JQ: When I write and perform my solo electric cello pieces I use two pedals by Boss – the GT-100 multi-effects pedal and the RC-300 Loop Station [looper pedal]. I’ve always used Boss pedals, though I’ve upgraded over the years. I like the multi-effects unit because of ease of programming for live performance, given that I routinely alter the signal chain to create some of my sounds. The RC-300 Loop Station can handle my multiple layers [of live overdubbing] and has great functionality, allowing me to synchronize or not within its three loop channels (and [it does] much more than this) and be as free as is possible within this framework.
When I record, I use Cubase Pro 10.5 [software] here at home, [and] Pro Tools usually in larger studios. Whilst the sounds begin life on the GT-100, they naturally evolve (again!) in a studio setting, and I sometimes then return to the source sound and manipulate it to recreate what I made in the studio setting.
I always work live with my Cosmic Ears in-ear monitors; they are the best available and give the greatest clarity of sound. I will model most of my sounds using these [as a reference] too, then put them through a bigger rig just to check how they behave in this setting, but it’s [usually] minimal adjustment that’s needed.
RW: Tell us about your recent work with Maria Franz and Christopher Juul of Euzen.
JQ: Maria and Chris are dear friends of mine, and I’ve supported them when they [perform as] Heilung on several occasions. When they invited me to record for the next Euzen record I was hugely honored and highly intrigued – Euzen being a very different beast to Heilung. Maria and Chris are two people at the absolute top of their craft as composers and artists, and recording for them is an experience I shall treasure for all time. It was a Herculean effort to navigate both Brexit and COVID regulations – full marks to them for their organizational skills – and getting to Denmark in the first place was a win!
We spent four highly intensive and hugely enjoyable days in the studio, recording multiple cello parts across 11 songs. The parts Chris had written were sometimes challenging, always beautiful to play, and suited so well to my way of playing. He also has a great manner of direction, using lots of imagery to convey how he wants the parts performed, and it made the session very easy to translate from the dots on the page to the sounds and energies they both envisaged.
RW: You have recorded in so many studios. Which have been your favorite to record in and why?
JQ: I love them all; they are all unique and represent a period of time for me that is as clear as a photograph when I hear the record. One of my favorite studios is certainly Maria and Chris’s studio – Lava Studios Copenhagen. It is both cozy and spacious, the great drum is omnipresent, wide-spreading, [and] all the furniture for the hardware in the control room has been lovingly crafted by hand. It just feels like a good place to be. Before recording the Euzen record I first went here to rehearse with Myrkur a couple of years ago, and then I wrote and recorded all the cellos here for her Folkesange album which is such a beautiful masterpiece.
I regularly work with producer James Griffiths here in the UK, and we have worked in large and small spaces, and makeshift and professional studios, and each record has been a unique experience. I’ve a huge soft spot for Wick Studios in Brunswick, Melbourne, [Australia]; I’ve used these rooms for my preproduction on a few tours, recorded some ad hoc sessions and talked life and the universe with the crew there into the small hours. For me, it’s as much about the producer as the space we are in. I need to feel a connection with the producer, and when we are on the same wavelength it doesn’t matter how fancy the space is; we can find the music wherever we are.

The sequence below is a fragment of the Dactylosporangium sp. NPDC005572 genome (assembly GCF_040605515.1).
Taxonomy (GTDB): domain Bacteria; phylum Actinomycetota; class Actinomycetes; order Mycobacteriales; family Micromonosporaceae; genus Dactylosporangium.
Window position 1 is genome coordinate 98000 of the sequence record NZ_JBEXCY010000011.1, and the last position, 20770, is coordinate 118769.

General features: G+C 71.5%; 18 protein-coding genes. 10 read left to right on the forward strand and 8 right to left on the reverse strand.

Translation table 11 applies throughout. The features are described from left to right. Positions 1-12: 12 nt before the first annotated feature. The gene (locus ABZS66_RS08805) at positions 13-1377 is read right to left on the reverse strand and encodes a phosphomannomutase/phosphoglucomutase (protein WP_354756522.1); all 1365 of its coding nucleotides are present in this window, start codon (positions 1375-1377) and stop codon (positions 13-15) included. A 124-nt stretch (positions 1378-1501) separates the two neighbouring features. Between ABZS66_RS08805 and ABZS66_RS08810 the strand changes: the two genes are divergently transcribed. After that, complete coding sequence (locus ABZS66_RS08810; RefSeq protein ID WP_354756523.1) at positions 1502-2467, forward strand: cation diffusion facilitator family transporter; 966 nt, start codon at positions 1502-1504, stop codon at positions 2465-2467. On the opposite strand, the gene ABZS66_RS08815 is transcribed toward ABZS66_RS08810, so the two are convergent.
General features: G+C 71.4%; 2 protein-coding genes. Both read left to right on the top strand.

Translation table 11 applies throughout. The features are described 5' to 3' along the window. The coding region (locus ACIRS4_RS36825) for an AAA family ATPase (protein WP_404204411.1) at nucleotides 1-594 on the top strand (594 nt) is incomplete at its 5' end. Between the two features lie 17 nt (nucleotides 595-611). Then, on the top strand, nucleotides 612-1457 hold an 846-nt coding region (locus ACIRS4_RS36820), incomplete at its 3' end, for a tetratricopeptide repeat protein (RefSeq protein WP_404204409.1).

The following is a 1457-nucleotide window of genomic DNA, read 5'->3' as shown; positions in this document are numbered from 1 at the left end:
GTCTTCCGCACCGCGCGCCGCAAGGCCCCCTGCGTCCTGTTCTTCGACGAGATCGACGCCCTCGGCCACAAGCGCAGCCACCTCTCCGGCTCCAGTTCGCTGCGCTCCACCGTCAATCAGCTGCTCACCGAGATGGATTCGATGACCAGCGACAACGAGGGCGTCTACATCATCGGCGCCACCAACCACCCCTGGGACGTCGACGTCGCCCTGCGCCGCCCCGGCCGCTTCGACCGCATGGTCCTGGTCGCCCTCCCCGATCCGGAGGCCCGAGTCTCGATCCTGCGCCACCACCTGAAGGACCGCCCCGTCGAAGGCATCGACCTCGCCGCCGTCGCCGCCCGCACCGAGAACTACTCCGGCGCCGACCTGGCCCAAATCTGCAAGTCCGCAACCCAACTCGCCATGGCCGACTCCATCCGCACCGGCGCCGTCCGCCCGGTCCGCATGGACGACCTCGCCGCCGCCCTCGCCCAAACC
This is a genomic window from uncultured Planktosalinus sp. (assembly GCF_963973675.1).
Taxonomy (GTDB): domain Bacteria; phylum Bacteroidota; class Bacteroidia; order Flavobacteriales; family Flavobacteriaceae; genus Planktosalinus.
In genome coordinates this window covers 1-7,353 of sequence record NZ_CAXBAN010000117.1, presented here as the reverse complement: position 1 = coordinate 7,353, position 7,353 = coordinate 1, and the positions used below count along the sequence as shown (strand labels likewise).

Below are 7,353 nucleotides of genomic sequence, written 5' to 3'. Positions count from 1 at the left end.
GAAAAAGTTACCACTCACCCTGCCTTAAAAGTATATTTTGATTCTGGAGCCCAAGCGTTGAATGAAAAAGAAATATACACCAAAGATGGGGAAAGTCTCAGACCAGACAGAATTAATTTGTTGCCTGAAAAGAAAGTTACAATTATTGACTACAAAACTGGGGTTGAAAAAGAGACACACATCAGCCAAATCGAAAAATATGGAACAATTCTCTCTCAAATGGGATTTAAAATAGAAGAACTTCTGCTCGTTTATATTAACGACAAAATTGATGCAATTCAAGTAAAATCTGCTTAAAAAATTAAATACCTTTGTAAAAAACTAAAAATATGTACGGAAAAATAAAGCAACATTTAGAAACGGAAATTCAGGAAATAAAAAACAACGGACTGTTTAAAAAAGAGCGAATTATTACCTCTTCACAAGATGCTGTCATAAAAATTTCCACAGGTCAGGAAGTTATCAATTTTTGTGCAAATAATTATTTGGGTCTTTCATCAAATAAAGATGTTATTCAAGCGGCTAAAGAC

RW: How do you most enjoy listening to music at home and how do you set up your hi-fi equipment?
JQ: I have a Bang and Olufsen system in my music room, and my husband has a vintage TEAC system and amplifier with Pioneer speakers that he prefers. However, and I probably shouldn’t admit this to you (!), generally we listen to music in the kitchen through a standard Bluetooth speaker, nothing fancy at all. We invariably have music on, and usually it’s things our daughter likes to listen to. She is nine, so it’s a kaleidoscope of change, usually good pop thankfully! Music, outside [of] my music room, is for the accompaniment of cooking and arts and crafts! I spend a lot of hours each day forensically listening to the innards of sound, so when it comes to relaxing, just give me a straight 4/4 with a sing-along chorus, please!
RW: Who would you most desire to perform with and who would you put in your own supergroup from the past or present?
JQ: I put my dream team together for the cast of [my upcoming album] The Cartographer. I wrote specifically for these musicians and they are all so brilliant, I can’t wait for you to hear this record. Aside from this, I’m very lucky to have worked with some incredible artists in my career so far, and I look forward to what the future holds. I’m very excited about sharing a stage with Wardruna next year as support. I would love to write and perform with a taiko [drum] ensemble – I saw a great concert years ago at the Southbank Centre and this sound forever changed my musical world. If Steven Wilson was ever to be looking for a cellist I’d get straight in the queue. I would have loved to have met maestro János Starker, the great cellist and teacher. He would be in my supergroup for sure.
RW: What is your next project?
JQ: I’ve just finished producing The Cartographer and this will be released in April 2022. I was generously granted funding from the PRS Foundation (Women Make Music Performing Rights Society) for this recording – which was another COVID achievement, getting an ensemble of 15 together in between two lockdowns.
I will be recording my solo acoustic cello works in one volume later this year, which will be supplied with the sheet music, and I’m currently working on a short film and a new electric cello album. There’s lots going on behind the scenes, including a really exciting collaboration!
I hope things will continue to move in a gentle and positive fashion, and the magic of live performance can return to our stages and our lives at the earliest moment. Thanks so much for chatting with me.
Header image courtesy of Simon Kallas.